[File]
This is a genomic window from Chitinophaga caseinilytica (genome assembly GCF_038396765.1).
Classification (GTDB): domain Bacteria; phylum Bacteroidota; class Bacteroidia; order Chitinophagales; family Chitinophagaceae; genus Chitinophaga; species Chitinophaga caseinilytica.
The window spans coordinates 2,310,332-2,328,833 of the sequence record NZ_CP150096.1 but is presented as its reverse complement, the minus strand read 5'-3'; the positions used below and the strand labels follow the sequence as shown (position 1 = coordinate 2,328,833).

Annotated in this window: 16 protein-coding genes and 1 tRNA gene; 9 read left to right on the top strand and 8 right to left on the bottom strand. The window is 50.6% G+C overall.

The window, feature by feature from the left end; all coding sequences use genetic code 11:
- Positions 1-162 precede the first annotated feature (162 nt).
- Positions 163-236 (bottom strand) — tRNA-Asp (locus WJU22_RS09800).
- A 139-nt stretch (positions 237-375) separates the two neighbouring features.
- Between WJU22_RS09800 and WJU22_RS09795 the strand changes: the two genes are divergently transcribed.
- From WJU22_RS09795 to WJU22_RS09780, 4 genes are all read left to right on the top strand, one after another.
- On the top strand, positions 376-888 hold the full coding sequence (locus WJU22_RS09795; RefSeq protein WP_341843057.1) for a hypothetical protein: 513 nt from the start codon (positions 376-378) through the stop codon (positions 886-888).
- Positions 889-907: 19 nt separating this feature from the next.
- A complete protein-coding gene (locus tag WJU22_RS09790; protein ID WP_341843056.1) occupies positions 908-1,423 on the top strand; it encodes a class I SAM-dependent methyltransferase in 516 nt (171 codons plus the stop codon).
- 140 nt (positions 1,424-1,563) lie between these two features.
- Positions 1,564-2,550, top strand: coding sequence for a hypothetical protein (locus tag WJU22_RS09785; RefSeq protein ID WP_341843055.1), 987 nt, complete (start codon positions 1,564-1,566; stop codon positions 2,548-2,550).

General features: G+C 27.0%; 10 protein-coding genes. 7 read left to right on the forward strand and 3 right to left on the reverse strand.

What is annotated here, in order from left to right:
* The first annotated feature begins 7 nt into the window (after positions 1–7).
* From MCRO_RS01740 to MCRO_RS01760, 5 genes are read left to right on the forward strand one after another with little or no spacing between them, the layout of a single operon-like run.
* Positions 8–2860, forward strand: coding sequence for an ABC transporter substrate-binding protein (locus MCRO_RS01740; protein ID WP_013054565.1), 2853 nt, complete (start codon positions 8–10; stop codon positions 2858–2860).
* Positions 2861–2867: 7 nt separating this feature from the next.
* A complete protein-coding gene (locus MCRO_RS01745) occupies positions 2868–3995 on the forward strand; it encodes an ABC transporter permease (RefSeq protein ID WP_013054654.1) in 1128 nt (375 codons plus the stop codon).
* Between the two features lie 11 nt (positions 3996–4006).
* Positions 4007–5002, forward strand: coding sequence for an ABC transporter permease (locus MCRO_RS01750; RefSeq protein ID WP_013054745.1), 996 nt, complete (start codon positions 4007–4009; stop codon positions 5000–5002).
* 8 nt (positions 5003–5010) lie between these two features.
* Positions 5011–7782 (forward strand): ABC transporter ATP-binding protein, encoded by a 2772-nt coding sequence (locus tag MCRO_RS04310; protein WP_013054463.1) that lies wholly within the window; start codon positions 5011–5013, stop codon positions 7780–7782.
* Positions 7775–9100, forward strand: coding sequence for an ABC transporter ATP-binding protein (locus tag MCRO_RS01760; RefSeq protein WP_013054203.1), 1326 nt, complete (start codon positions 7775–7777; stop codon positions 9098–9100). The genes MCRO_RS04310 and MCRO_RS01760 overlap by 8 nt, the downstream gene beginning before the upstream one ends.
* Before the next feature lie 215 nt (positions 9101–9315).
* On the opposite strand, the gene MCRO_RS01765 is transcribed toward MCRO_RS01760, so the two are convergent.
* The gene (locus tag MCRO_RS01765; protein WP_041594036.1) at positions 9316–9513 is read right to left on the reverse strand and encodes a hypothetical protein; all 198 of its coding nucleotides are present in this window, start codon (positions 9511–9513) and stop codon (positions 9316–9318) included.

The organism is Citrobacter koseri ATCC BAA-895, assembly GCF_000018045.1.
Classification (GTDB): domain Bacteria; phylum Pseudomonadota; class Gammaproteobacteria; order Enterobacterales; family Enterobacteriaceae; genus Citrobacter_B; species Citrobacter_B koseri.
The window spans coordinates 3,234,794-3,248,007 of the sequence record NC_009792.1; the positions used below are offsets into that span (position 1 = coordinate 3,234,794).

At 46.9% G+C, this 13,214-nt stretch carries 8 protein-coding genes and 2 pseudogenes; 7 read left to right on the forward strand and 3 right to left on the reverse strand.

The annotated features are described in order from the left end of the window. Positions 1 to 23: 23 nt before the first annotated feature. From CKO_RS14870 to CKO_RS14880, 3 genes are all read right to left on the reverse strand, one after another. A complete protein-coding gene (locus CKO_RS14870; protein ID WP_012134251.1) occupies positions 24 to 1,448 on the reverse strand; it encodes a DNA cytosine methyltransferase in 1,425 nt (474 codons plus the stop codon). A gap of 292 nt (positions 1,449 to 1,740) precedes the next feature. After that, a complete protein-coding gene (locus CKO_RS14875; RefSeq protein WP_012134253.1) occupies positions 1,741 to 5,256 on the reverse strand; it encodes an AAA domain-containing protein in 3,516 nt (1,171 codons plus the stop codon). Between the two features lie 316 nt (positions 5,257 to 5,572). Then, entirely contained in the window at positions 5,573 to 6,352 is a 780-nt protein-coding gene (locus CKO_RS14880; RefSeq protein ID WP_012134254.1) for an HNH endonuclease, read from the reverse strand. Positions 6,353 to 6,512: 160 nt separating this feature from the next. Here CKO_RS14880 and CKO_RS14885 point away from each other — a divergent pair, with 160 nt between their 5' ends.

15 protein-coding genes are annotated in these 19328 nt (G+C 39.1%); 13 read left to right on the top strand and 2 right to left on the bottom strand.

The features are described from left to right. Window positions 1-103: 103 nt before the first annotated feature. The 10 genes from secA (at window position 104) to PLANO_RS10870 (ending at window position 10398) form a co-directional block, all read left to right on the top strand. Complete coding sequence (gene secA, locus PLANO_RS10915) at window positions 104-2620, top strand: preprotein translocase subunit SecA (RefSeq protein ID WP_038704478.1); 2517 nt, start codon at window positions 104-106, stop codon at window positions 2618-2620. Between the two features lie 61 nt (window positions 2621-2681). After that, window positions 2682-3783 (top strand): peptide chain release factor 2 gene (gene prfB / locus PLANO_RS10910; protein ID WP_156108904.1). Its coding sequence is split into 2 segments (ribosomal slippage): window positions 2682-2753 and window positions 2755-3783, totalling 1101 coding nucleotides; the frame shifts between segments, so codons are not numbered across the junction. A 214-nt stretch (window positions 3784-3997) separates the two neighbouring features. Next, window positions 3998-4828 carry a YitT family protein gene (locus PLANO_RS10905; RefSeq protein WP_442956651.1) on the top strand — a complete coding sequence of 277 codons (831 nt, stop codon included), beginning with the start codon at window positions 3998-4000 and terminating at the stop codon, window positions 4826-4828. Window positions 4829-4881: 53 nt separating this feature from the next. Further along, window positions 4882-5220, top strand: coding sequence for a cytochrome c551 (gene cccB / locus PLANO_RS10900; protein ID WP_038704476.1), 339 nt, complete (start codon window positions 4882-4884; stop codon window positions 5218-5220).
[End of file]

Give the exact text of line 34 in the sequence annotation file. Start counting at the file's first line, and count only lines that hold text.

At 46.9% G+C, this 13,214-nt stretch carries 8 protein-coding genes and 2 pseudogenes; 7 read left to right on the forward strand and 3 right to left on the reverse strand.